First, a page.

• Note: Be sure to use the terminal with only the white wire. The reading should be 0 volts DC. If the voltage reading is more, the white wire is connected to 12 volts DC and should be cut.

If you have additional questions or need more assistance, contact Lippert Components, Inc. Customer Service at 1-574-537-8900.

Replacing Step Motor

Once I figured out that the motor was the problem I looked for a replacement. Camping World wanted between $117 and $135 for a replacement motor. So I decided to look on Amazon. The Lippert Motor Part Number for our steps is 676061. I found a few different replacement motors on Amazon for under $50.

Motor Replacement Procedures

  1. Disconnect power to the step.
  2. Disconnect the power plug from the motor assembly.
  3. To gain access to the motor since our steps were retracted I had to drop down the whole gearbox/motor assembly. To do this loosen the four nuts and lock washers of the gear assembly to lower it down. This will give access to the linkage arm cotterpin. Remove the cotterpin and pin on the linkage. The steps should move freely.
  4. Remove the 3 screws holding the motor assembly.
  5. Lower it straight down being certain not to drop the gear, washers, and pin on the gear assembly side of the motor.
  6. Move the washers, gear and pin to the new motor.
  7. Apply new grease to the gear if needed.
  8. Insert motor assembly into gear box and insert the three screws.
  9. Tighten the screws down.
  10. Reinstall the gearbox linkage arm on the step mechanism with the pin and cotterpin removed earlier.
  11. Reinstall the gearbox and motor assembly using the four nuts and washers removed earlier.
  12. Reconnect two way power plug to the motor assembly.
  13. Reconnect main step power (four way connector) while staying clear of moving parts. Warning: As soon as power is applied steps will move to correct position.
  14. Test Step operation.

Once the motor arrived it only took me about 15 minutes to install it and the steps back in working order.

Gearbox Replacement Procedures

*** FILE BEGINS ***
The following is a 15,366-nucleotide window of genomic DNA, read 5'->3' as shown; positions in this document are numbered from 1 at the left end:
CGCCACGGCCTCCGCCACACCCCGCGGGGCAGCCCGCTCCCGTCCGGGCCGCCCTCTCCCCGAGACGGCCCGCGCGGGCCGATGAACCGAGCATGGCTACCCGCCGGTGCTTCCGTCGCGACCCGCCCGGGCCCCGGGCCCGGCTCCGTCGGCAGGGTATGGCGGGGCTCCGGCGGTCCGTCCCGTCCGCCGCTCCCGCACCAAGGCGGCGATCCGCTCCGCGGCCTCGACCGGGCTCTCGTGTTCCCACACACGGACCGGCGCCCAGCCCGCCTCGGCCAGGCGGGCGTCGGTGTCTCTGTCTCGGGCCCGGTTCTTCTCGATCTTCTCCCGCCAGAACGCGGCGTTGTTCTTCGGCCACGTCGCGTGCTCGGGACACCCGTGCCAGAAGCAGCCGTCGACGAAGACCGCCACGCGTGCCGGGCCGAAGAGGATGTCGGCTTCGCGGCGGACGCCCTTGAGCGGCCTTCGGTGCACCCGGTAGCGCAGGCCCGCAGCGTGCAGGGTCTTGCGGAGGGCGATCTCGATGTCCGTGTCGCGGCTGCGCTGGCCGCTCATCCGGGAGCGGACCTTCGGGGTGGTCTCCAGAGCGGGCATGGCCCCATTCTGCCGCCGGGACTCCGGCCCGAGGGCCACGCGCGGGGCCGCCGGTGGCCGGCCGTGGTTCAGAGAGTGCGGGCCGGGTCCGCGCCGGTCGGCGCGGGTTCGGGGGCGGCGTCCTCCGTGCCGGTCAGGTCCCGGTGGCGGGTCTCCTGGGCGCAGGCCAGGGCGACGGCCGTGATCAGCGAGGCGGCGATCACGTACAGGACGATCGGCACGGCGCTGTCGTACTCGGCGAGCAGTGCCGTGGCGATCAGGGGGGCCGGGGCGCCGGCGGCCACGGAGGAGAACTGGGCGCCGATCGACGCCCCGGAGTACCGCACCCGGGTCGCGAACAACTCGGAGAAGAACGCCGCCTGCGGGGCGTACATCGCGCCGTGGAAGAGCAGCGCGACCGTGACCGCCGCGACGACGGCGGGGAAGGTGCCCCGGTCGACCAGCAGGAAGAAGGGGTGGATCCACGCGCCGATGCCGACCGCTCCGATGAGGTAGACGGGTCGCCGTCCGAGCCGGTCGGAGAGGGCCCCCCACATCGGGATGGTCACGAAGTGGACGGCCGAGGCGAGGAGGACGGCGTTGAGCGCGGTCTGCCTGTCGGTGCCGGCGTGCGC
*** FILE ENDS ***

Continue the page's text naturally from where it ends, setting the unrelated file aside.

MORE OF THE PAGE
If you found that the Gearbox was the problem with your steps, below you’ll find the steps to replace it.

  1. Disconnect power from the step.
  2. Disconnect the power plug from the motor assembly.
  3. Loosen the four nuts and lock washers on each corner of the gear assembly to lower the assembly. This will give access to the linkage arm cotterpin.
  4. Remove the cotterpin and pin from the arm connecting the step to the gear assembly.
  5. Finish removing the four nuts and lockwashers on each corner of the gear assembly.
  6. Remove the 3 screws holding the motor assembly
  7. Lower it straight down being certain not to drop the gear, washers and pin on the gear assembly side of the motor
  8. Remove the gear assembly and replace it with a new one (it should already be pre-greased).
  9. Reinstall the motor using the new inner gear (the small one) from the gear assembly.
  10. Insert the three bolts securing the motor.
  11. Reinstall the gearbox linkage arm on the step mechanism with the pin and cotterpin removed earlier.
  12. Reinstall the gearbox and motor assembly using the four nuts and washers removed earlier.
  13. Reconnect main step power (four way connector) while staying clear of moving parts.
  14. Test Step operation.

Replacing Control Board

If you found that the Control Board is the failed part, below are steps to change it out.

  1. Disconnect the main connector to step and controller unit.
  2. Remove the bolts securing the controller board (leave wires connected).
  3. Replace the controller board with the new one and secure it with the bolts.
  4. Move each wire from the old controller to the new controller.
  5. Reconnect the main plug to the step.
  6. Verify proper step operation.

Conclusion

If you have electric steps then eventually the motor, gearbox, or one of these other components will probably wear out and need replacing. I hope I gave you enough information here to inspire you to repair it yourself. It really isn’t a hard process.

Have you had problems with your Kwikee/Lippert Electric Steps? Was it easy to fix it yourself?

Thank you for taking the time to read our article please let us know if you have any questions or comments below.